Editor's note: Take a look inside four subterranean iceberg homes across the Bay Area. And here's a FAQ about building them. This story was originally published in the April 2018 issue of San Francisco.
Take a stroll down the 100 block of sleepy, residential Kellogg Avenue in Old Palo Alto and you’ll see what appears to be a smattering of modest bungalows, their lawns peaceful with playing children and fallen leaves. But there’s something deeper to Kellogg Avenue—much deeper. Like icebergs hiding their magnitude below the ocean’s surface, the humble street-level facades belie the size of some of these homes.
In Palo Alto, as in many other affluent yet zoning-constrained enclaves around the Bay Area, homeowners are going underground. Architects and contractors report that the once-lowly basement has become the hottest area in home design, resulting in a flotilla of square-footage-concealing iceberg houses. In an era when modest cottages routinely sell for well over $1 million, going big below street level is one of the most viable ways to add living space to a home investment. “The land costs are so expensive, if you don’t build down, it’s a waste,” says Gloria Young, a real estate agent and developer based in Palo Alto.
On a recent afternoon, construction crews were hammering away on two separate lots on Kellogg, shoring up siding inside deep pits dug into the earth. For one of the new iceberg homes, plans call for over 1,600 square feet of subterranean living space—more than half of the home’s total bulk, according to permitting data from BuildZoom, which connects homeowners with contractors and tracks local permitting data. Across the street, a new basement will be larger than the entire square footage of the home that was previously there.
In 2014, Young paid $3 million for a 992-square-foot single-story bungalow on Kellogg. To justify the astronomical purchase price, she tore down the bungalow and built the biggest house she could: a 4,423-square-foot, two-story iceberg Craftsman with a 1,600-square-foot basement. Three of the home’s seven bedrooms are belowground. “These days we think of the basement like it’s the first floor,” she says. Her spec home is currently on the market for $5.9 million.
Iceberg houses don’t just help chill some of the heat from city planning departments or opinionated neighbors. They also offer something Northern Californians are especially partial to: a luxury amenity so low-key as to be deceptive. (Think of them as the architectural equivalent of the business-casual hoodie.) In Pacific Heights, Gregory Malin, the CEO of luxury home developer Troon Pacific, is building a 4,500-square-foot basement beneath one 12,200-square-foot property he’s developing, complete with a nightclub, a wellness center, and an au pair suite with its own kitchen. “We’re blurring the line between what’s a basement and what’s not,” Malin says. To avoid a cave-like atmosphere, the developer is digging out the yard to create light wells and using open staircases, skylights, and a glass wall to let daylight stream downward.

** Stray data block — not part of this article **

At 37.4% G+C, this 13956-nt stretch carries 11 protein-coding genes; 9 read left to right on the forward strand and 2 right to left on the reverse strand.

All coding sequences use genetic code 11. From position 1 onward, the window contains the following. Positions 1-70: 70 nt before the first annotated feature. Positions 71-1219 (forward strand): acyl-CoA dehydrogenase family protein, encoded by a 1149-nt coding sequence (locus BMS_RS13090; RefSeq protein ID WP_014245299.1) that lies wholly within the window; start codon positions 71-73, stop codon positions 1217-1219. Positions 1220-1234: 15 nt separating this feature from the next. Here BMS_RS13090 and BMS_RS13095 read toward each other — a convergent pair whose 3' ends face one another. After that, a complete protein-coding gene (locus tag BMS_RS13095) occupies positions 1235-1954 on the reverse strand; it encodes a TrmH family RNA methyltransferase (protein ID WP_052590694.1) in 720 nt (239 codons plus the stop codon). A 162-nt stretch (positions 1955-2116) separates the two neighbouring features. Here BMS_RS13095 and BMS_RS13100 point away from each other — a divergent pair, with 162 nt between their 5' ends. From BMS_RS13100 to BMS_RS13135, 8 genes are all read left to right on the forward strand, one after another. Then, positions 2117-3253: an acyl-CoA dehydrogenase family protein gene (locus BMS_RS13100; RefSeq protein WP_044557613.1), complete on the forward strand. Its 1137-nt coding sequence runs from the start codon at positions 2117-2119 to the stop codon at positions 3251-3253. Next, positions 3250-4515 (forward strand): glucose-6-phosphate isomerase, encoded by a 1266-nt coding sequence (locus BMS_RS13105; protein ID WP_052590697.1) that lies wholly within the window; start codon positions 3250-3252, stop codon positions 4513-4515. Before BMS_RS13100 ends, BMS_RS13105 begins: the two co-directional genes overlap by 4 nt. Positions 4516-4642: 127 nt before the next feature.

Basements like these run counter to the typical California home for a reason: Our weather is too nice for burrowing. Historically, basements have been a necessity in colder climates, where a concrete foundation below the frost line keeps a building from shifting during freeze-and-thaw cycles. Such subterranean spaces have often been carved out from already-in-place structural walls. But Bay Area basements aren’t a response to harsh winters—simply harsh economics. Mike Nafziger, a senior engineer for Palo Alto public works, says that the majority of new homes being permitted there include belowground living spaces. And in response, the underground Wild West is getting some new rules. Palo Alto recently added regulations on building iceberg homes amid growing environmental concerns about groundwater removal; basement dewatering can now only occur during the dry season.
San Francisco–based architect Maurice Lombardo also sees a trend. He says that nearly half the homes he’s working on today in the Bay Area include significant underground spaces. “Clients want their home to be high-end on every level now,” he says. “The stigma of the old, damp basement from when we were kids is gone.”
Originally published in the April issue of San Francisco